The Jem and the Holograms Trailer: How Universal is Getting This All Wrong

With the film's first trailer already receiving an outrageous amount of backlash, a Jem fan weighs in.

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My love for Jem—the mid-1980s Saturday morning cartoon about the outrageous lives of four supercomputer-assisted sisters who form a band and use holograms and music to teach important moral and sartorial lessons to the world—is definitely adorned with rose-colored glasses. Like most Saturday morning cartoons, Jem cared little for plot consistency or character development, and all of the major shakeups to the show’s cast were tied to Hasbro merchandising concerns. Still, Jem managed to tell stories that hinted at a wide variety of complex themes: the value of being true to yourself; of diversity; of sexual identity; of compassion for other people; of knowing where you come from and appreciating where others come from as well; of creative expression; and of knowing that following your dream requires real work. And that’s ignoring the revolutionary gender dynamics of the show. Relatively speaking, Jem could have been an introduction to the parts of the riotgrrrl movement that 5- to 10-year-olds could actually understand.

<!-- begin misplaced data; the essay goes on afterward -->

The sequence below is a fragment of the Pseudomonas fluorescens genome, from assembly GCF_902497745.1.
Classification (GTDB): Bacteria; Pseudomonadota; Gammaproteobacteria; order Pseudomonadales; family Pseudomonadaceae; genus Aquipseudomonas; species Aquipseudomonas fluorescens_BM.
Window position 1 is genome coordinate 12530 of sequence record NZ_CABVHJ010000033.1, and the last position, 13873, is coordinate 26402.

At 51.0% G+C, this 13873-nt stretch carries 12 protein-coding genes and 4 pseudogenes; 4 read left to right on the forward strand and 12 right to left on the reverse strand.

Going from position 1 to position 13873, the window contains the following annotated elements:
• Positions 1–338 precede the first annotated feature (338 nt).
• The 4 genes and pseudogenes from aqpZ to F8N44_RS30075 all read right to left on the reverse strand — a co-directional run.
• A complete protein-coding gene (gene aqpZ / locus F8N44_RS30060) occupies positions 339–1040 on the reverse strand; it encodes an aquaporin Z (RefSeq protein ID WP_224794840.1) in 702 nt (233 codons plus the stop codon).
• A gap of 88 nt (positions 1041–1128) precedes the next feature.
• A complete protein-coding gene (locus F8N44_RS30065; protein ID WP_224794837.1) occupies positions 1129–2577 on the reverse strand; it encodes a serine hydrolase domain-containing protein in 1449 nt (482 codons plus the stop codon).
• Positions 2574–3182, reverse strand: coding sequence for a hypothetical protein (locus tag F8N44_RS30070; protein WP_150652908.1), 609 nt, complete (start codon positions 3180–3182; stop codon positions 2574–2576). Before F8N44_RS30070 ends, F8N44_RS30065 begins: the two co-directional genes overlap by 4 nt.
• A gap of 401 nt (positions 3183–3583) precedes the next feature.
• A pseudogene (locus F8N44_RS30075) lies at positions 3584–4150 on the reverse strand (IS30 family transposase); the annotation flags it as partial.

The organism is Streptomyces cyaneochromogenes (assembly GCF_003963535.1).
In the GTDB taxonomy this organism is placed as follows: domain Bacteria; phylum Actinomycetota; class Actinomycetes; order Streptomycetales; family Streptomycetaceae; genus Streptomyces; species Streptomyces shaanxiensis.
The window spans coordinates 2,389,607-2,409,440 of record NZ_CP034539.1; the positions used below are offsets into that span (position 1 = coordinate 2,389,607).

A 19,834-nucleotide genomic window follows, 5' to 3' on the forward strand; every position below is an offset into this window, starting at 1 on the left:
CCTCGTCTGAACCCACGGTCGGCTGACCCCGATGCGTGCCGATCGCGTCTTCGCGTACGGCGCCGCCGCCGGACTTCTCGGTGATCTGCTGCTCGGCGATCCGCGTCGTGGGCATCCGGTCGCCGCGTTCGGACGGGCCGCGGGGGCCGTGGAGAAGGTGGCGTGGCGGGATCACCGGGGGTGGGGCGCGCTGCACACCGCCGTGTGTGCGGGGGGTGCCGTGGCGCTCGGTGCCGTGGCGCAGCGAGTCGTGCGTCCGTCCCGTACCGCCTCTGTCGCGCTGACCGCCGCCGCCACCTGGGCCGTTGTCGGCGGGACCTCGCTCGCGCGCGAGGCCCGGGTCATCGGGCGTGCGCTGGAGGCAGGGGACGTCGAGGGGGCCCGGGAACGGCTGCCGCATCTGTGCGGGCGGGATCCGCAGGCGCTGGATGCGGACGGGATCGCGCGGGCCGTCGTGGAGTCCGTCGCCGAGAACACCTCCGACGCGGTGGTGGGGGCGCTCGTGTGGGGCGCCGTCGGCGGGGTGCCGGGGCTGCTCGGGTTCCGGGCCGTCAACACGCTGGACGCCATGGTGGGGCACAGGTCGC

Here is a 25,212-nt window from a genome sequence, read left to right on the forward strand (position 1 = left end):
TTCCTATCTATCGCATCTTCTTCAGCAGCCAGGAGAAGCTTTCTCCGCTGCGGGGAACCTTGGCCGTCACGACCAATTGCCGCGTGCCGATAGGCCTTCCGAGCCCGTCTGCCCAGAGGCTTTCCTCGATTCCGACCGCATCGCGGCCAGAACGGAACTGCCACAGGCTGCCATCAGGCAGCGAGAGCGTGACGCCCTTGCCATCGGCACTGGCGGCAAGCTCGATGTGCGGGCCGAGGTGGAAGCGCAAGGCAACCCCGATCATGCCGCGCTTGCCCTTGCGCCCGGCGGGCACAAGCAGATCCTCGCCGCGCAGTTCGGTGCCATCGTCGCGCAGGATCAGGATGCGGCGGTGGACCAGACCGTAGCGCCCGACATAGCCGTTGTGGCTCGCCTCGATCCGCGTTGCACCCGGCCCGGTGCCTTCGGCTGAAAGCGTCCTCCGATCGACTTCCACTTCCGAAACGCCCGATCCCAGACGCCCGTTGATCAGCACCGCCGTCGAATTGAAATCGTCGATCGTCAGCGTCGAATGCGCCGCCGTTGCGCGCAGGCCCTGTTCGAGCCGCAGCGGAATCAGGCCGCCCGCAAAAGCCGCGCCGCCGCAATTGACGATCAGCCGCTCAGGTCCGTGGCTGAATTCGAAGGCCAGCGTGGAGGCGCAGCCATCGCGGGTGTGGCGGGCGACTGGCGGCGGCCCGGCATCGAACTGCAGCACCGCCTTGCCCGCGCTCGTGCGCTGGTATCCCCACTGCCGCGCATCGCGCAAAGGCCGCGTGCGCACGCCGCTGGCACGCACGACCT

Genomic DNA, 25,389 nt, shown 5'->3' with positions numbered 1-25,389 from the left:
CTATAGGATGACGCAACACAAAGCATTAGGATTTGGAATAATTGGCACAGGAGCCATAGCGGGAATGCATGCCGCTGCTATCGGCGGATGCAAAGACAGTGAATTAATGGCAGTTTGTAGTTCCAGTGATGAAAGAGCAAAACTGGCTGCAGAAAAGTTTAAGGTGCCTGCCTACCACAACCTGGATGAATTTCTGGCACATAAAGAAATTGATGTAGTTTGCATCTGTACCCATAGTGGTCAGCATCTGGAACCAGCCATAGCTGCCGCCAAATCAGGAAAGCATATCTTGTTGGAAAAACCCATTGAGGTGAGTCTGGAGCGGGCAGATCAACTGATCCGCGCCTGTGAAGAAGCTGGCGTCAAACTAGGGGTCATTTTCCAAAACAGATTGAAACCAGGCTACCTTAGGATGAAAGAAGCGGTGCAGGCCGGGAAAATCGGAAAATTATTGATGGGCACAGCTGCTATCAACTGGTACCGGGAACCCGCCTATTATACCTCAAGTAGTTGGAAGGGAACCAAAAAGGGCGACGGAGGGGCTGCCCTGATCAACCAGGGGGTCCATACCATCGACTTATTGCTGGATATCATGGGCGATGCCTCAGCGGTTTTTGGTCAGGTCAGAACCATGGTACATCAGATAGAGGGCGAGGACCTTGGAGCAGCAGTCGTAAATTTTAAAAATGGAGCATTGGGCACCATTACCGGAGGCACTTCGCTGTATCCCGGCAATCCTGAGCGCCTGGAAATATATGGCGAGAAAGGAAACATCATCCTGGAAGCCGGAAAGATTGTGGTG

Which is why the recently released trailer (see below) for Jem and the Holograms, Universal’s upcoming live action adaptation, is a major let down on all fronts. Not only does the movie look about as expensive as a typical episode of star Aubrey Peeple’s current television show, Nashville—it’s not surprising that Hollywood was willing to dump $150 million into the first live action Transformers movie, then put only $5 million into the adaptation of a property aimed primarily at girls—but the fact that Jem is an action-ready spectacle of an animated series has been ignored altogether. We’re talking a series featuring Synergy, an all-powerful holograph-generating supercomputer, and about 80-billion close-call action set pieces where various characters almost die. Jem and the Holograms—at least based on what we see in the trailer—has scrubbed every one of these high-octane elements.